The lecturer is: Prof. Kerrie Mengersen, Queensland University of Technology, Brisbane, Australia.
The topic chosen for the 2018 school is
Bayesian Statistical Modelling and Analysis in Sport.
Distinguished Professor Kerrie Mengersen is the current ISBA (International Society for Bayesian Analysis) President. She is the author of over 200 refereed journal publications, supervisor of over 30 postgraduate students in the past 5 years, recipient of over 30 large research grants. In 2016 she was awarded the Pitman Medal, the highest honour to be presented by the Statistical Society of Australia and the first woman to receive it. More details on her outstanding career can be found at her webpage.
Course Outline and Programme
The aim of this course is to increase students’ ability to develop Bayesian models and computational solutions for real problems in the world of sport. A case study based teaching approach will be taken for the course. Each day, students will be presented with one or two problems posed by Sports Institutes regarding aspects of athlete training for world games. Through participatory problem solving, the students will be challenged to learn about theory, methods and applications of a range of Bayesian models including mixtures, spatio-temporal models, hidden Markov models and experimental design, and computational approaches including Markov chain Monte Carlo and Approximate Bayesian Computation. This hands-on course pays equivalent attention to theory and application, foundation and frontiers in Bayesian modelling and analysis. While the focus of the case studies is on sport, both sporting novices and lovers of sports are welcome, noting that the learning obtained in the course will be widely applicable to many other areas.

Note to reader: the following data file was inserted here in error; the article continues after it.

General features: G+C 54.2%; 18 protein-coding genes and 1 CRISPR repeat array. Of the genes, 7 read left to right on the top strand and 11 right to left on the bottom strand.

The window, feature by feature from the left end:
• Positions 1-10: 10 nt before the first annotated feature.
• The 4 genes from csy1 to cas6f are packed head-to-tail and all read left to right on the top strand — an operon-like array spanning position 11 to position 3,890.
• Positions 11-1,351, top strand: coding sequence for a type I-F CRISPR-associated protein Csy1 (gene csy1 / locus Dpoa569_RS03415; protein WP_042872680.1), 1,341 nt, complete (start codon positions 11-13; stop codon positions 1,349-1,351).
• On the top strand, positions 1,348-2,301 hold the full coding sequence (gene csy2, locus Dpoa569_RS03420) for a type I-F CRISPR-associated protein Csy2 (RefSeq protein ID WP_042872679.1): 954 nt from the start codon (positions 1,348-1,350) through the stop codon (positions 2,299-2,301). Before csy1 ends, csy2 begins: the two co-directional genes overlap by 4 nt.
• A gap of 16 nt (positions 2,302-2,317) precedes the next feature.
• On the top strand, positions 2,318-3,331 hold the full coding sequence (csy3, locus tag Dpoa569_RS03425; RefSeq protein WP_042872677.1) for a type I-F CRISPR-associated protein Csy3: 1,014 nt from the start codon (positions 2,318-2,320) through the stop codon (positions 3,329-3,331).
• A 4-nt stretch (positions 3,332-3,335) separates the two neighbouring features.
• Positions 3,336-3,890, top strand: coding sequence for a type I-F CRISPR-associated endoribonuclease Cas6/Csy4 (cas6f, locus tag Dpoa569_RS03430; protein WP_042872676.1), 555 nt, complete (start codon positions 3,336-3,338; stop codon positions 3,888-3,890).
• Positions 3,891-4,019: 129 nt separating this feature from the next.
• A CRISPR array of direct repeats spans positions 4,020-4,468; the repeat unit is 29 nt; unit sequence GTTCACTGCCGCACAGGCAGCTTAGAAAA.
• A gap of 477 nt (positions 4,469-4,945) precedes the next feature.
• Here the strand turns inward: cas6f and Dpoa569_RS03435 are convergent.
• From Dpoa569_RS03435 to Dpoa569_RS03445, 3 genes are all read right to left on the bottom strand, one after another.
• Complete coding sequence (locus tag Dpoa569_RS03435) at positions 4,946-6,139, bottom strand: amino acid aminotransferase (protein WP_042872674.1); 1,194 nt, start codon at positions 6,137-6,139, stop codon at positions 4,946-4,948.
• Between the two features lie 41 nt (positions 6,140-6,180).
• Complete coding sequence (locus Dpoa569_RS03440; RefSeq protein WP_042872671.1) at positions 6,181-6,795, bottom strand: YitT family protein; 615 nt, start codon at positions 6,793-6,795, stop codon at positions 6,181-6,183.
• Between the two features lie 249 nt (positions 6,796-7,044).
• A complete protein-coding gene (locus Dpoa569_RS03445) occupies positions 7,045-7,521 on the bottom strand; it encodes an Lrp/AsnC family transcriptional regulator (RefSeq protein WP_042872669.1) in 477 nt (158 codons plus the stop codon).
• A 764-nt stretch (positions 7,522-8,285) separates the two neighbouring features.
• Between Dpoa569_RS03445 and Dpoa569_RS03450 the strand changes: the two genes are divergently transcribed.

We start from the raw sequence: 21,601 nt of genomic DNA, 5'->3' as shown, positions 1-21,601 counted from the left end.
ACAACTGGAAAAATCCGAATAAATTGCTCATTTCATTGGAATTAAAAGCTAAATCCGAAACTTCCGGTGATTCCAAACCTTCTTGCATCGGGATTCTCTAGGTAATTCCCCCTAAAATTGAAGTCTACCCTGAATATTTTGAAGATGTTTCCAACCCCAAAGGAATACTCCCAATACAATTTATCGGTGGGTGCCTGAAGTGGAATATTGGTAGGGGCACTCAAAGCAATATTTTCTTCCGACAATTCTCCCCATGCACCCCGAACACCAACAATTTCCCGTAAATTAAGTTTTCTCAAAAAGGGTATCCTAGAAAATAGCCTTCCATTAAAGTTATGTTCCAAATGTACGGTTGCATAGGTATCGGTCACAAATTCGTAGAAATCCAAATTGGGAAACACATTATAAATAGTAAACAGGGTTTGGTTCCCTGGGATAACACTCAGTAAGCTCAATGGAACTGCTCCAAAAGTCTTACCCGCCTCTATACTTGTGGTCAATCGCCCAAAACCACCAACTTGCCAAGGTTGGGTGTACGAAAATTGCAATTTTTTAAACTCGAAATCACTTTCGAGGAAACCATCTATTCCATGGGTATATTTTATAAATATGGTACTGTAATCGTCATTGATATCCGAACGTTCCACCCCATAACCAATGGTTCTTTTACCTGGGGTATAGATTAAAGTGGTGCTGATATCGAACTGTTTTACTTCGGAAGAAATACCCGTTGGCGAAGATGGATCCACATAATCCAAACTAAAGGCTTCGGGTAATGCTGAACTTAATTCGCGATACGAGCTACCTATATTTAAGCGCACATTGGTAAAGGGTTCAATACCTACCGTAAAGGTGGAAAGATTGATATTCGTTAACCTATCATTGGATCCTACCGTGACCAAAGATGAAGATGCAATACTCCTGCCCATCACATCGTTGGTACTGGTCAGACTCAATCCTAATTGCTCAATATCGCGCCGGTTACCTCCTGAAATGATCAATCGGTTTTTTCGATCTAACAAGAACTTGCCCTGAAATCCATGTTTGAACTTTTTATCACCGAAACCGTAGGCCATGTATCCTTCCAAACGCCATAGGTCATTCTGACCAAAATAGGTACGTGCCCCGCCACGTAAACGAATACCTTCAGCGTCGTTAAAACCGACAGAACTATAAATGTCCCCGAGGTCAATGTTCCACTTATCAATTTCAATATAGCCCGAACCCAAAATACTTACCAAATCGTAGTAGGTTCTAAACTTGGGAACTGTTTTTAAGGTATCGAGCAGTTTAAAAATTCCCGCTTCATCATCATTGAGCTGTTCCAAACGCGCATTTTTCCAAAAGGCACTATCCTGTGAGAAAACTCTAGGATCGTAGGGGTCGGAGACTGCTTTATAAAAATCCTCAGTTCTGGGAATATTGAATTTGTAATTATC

Detailed programme available in 2018
- Day 1: Lectures on introduction to Bayesian modelling and computation. Presentation of Problem 1: ranking and benchmarking athletes. Discussion and implementation of potential Bayesian hierarchical models and computational solutions. Communication of results.
- Day 2: Lectures on foundational Bayesian theory. Presentation of Problem 3: modelling swimmers’ effective work per stroke. Discussion and implementation of potential Bayesian high dimensional regression models and computational solutions. Communication of results. Presentation of Problem 4: modelling cyclists’ wearable data. Discussion and implementation of potential (marked) time series models and computational solutions. Communication of results.
- Day 3: Lectures on foundational Bayesian computation. Presentation of Problem 5: optimising athletes’ resilience. Discussion and implementation of potential Bayesian mixture models to relate performance, fatigue and recovery. Communication of results.
- Day 4: Lectures on foundational Bayesian computation and frontier Bayesian theory. Presentation of Problem 6: optimal sampling strategies. Discussion and implementation of potential Bayesian experimental design methods for acquiring data from athletes. Presentation of Problem 7: using video data to compare planned and set play in team sports. Discussion and implementation of potential Bayesian spatio-temporal models. Communication of results.
- Day 5: Lectures on frontier Bayesian computation. Finalisation of problems 1-7. Extensions. Concluding remarks